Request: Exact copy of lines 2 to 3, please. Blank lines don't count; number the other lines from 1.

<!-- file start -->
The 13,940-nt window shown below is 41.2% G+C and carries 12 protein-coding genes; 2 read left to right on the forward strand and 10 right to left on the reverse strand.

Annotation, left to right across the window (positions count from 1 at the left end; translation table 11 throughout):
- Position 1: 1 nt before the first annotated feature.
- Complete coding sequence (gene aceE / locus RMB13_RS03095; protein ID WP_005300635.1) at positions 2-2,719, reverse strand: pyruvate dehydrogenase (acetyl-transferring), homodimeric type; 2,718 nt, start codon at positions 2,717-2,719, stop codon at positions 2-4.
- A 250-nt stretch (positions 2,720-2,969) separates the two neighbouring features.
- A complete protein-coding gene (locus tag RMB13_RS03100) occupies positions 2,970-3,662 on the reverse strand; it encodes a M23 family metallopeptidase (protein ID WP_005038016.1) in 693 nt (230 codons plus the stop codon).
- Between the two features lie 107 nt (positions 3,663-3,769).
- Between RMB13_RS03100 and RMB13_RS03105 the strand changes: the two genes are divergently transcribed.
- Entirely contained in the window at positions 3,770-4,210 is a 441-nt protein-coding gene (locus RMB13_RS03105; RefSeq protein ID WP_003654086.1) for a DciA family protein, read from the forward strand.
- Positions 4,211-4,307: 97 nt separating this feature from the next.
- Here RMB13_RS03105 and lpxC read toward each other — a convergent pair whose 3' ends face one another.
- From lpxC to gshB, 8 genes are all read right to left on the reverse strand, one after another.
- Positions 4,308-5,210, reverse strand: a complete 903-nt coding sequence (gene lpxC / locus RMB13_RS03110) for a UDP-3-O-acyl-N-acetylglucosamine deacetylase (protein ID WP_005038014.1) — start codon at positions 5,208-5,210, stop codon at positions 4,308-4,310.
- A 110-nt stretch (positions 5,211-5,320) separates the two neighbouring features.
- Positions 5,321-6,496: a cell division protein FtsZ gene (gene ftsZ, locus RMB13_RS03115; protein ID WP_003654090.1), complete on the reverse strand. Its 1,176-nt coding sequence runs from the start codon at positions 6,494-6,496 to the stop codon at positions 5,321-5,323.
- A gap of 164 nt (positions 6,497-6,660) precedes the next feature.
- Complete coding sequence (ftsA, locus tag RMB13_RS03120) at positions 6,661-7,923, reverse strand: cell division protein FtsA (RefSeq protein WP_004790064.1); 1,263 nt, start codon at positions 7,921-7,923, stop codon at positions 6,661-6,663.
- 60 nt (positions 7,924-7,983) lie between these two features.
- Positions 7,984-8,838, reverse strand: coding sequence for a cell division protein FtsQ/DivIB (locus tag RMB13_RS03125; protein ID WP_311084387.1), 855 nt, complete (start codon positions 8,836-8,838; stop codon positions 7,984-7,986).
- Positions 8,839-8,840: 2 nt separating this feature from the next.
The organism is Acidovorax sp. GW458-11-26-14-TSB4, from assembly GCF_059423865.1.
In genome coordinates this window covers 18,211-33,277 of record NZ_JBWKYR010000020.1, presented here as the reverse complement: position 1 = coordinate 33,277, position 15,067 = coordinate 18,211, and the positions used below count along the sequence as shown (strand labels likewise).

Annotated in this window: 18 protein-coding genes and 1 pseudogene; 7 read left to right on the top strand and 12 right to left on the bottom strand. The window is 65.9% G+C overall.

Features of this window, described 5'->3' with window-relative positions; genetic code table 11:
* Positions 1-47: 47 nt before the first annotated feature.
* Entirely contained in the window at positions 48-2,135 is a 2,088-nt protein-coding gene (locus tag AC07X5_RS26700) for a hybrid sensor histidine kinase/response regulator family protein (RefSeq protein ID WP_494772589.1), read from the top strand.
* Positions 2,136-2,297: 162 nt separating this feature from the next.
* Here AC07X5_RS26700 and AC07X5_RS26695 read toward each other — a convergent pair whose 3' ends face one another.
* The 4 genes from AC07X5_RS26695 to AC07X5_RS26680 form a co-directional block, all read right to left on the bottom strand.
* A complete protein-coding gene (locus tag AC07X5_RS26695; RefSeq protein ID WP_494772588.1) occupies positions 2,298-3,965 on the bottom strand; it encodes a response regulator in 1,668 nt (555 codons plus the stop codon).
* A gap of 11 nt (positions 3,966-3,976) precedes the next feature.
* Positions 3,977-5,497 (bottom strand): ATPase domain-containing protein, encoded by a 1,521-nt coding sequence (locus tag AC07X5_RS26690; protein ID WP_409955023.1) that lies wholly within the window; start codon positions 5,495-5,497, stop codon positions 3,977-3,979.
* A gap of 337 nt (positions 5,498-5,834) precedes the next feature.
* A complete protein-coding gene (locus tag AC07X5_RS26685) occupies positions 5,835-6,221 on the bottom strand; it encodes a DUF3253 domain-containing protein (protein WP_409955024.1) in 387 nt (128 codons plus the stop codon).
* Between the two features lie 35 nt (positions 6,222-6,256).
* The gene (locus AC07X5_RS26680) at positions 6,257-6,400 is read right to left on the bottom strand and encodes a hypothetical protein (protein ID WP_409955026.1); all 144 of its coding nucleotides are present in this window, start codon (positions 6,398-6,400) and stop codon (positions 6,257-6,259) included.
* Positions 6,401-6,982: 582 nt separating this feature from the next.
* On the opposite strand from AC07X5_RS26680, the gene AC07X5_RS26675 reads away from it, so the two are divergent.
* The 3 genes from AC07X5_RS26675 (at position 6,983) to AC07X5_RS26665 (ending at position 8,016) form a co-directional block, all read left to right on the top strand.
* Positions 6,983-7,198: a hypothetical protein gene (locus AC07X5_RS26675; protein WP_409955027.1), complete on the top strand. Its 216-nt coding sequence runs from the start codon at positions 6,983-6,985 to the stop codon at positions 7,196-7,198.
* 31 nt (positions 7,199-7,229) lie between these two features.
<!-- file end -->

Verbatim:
Annotation, left to right across the window (positions count from 1 at the left end; translation table 11 throughout):
- Position 1: 1 nt before the first annotated feature.